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Recording material for Slides

Slide 1:
Hello, welcome to Faculty of Good Manufacturing Practices. My name is Ganguly
Apoorva Ganguly and I am a visiting faculty for IGMPI. Today I am going to talk
about the introductory part of Medical Device field. Let us start with Part 1 i.e.
Introduction to Medical Devices.

Slide 2:
The topics I would be dealing today are:
I hope you know about European Union. It includes 28 Member States. Some of
which are; Denmark, France, Germany, Greece, Italy, Netherlands, Spain, Sweden
and United Kingdom. These Member States differ in their constitutional and legal
systems.
IMDRF is International Medical Devices Regulators Forum.

Slide 3:
My target after this lecture is to acquaint you with:

Slide 4:
The first thought that comes to my mind when I hear Medical Device is that it is
composed of two words Medical and Device that means a device which is used for
medical purpose. This is a very broad sentence. Let us zoom a little further.
Device means it can be an instrument, apparatus or appliance. Now the medical use
will be prevention, diagnosis, treatment or monitoring of disease/injury or a
handicap.
You would comment that is the function of Drugs. Of course there is a catch that
Medical Devices do not achieve their principal intended action on the human body
by pharmacological, immunological or metabolic means.
I think the concept is clear now. This means that medical devices are everything
from band aids to x-ray machines, contact lenses, hip implants, pacemakers,
crutches, hospital beds and in vitro diagnostic devices. That we will be discussing in
the next lecture in detail.

Slide 5:
Here are some examples of Medical Devices. I know we understand more with
pictures. Here you can see in the first line are Dialysis Machine, tanning bed,
respiratory mask, otoscopes, diagram of an artificial heart, sulzer hip.
The second line has injection, cat scan machine, coronary stent, gloves and a full
body scanner.
The last line has an actual artificial heart, infusion pump, in-vitro diagnostic test,
microwave, stethoscope and a box of band aids. These all are different examples of
Medical Devices.

Slide 6:
Until now I gave a general idea about different medical devices. Now let us look at
the specific definitions. So, first in line is the UFDA definition. USFDA stands for
United States Food and Drug Administration. Medical devices are defined in section
201(h) of the federal food drug and cosmetic act.
The first three lines define clearly the word Device
The rest clarifies the word Medical including the catch phase I mentioned earlier.
One important thing in the USFDA definition is that some medical devices are
recognized in the official National Formulary or US Pharmacopoeia.

Slide 7:
Moving on to the definition given in the EU Directives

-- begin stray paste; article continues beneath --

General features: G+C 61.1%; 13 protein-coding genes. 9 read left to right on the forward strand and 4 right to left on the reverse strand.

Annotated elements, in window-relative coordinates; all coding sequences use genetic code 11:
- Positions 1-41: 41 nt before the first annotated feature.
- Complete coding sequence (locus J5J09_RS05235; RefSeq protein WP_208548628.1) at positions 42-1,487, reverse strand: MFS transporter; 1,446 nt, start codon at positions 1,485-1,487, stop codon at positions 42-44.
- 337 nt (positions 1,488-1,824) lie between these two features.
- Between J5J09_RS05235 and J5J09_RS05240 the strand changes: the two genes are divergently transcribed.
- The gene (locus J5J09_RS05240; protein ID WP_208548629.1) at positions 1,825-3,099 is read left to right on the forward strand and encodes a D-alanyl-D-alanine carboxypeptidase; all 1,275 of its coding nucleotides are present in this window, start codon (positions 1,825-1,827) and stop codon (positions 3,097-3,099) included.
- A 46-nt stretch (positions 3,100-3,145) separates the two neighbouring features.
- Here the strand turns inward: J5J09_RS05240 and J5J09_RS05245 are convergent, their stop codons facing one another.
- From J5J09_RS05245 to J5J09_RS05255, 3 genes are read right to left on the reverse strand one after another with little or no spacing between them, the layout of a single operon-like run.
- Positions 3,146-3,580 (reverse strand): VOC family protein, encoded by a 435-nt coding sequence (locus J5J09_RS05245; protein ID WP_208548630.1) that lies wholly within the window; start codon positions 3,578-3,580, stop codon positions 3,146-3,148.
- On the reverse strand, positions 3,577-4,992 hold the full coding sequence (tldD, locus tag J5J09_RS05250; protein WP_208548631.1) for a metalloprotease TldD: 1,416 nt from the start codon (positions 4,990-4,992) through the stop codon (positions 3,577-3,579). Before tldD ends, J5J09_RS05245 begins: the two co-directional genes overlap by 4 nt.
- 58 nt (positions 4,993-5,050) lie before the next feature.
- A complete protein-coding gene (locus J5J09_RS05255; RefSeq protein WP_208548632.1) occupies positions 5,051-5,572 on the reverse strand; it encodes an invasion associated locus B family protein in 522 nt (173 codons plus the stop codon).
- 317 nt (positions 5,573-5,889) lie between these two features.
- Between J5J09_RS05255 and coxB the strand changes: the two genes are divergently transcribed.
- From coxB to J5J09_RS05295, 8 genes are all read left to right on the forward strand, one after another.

The format is the same I explained earlier.
The important thing to note however, that it includes the software intended by its
manufacturer to be used specifically for diagnostic and/or therapeutic purposes
Also, control of conception is included.

Slide 8:
In India Medical devices are specified by central government by notification in
official gazette. These notified medical devices are considered as drugs under D&C
Act Section 3 clause (b) sub clause (iv)
We can see that this definition includes specific devices and leaves the room for
ambiguity for rest of the devices. So there is a need of amendment.

Slide 9:
Medical device definition proposed in the Drugs and cosmetics amendment bill of
2015 however includes the extensive definition. Some points to note that Medical
devices include devices for supporting or sustaining life and devices for disinfection.

Slide 10:
An accessory is also proposed to be considered as a medical device.
In-vitro diagnostic Medical devices are also described which will be dealt in detail
later.

Slide 11:
Let us talk about the Regulation of Medical devices in US

Slide 12:
Next let us look into Regulation of Medical Devices in European Union

Slide 13:
In India, The Medical devices are regulated by CDSCO.

Slide 14:
Medical Device Classification in US is Risk Based present in 21 CFR Part 860.
There are three classes, class I, II and III. Class III is the highest risk class.
Examples of devices of various classes are:
Class I: elastic bandages, examination gloves
Class II: Infusion pumps, surgical drapes
Class III: Implantable pacemaker, pulse generators, heart valves
There are about 780 generic groups of devices in Class I, 800 in Class II and 120 in
Class III.
I will give you an idea about different types of controls.
General controls:

Adulteration / Misbranding

Electronic Establishment Registration


Electronic Device Listing
Premarket Notification [510(k)]
Quality Systems
Labeling
Medical Device Reporting (MDR)
Special controls:
Guidelines (e.g., Glove Manual)
Mandatory Performance Standard
Recommendations or Other Actions
Special Labeling (e.g., 882.5970, Cranial Orthosis)
Guidance Documents

Slide 15:
Medical Device Classification in EU is also Risk Based defined in Annex IX, MDD
93/42/EEC.
The classes are, class I, IIa, IIb and III. Class I devices are divided on the basis of